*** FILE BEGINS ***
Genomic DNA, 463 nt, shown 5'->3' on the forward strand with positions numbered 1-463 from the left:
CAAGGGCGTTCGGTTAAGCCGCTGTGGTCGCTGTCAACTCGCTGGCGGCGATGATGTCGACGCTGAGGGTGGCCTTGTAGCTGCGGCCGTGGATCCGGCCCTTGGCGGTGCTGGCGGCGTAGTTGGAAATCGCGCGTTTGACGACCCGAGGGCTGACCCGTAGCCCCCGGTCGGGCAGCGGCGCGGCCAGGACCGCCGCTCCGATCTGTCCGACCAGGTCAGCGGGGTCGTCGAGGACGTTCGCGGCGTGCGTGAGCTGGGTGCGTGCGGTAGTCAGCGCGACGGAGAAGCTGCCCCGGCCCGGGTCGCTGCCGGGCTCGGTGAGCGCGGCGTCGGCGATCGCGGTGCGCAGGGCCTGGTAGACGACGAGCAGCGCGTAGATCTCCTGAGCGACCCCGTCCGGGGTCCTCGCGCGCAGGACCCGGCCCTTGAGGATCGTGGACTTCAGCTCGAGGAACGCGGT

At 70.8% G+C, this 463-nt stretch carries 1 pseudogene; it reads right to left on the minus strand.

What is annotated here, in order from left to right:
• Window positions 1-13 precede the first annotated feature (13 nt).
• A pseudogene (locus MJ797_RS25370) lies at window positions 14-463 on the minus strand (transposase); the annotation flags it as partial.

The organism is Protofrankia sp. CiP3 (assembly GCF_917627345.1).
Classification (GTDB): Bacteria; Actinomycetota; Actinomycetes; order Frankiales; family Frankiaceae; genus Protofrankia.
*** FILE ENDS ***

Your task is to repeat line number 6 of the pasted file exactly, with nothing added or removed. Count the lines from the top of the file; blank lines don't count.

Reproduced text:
• A pseudogene (locus MJ797_RS25370) lies at window positions 14-463 on the minus strand (transposase); the annotation flags it as partial.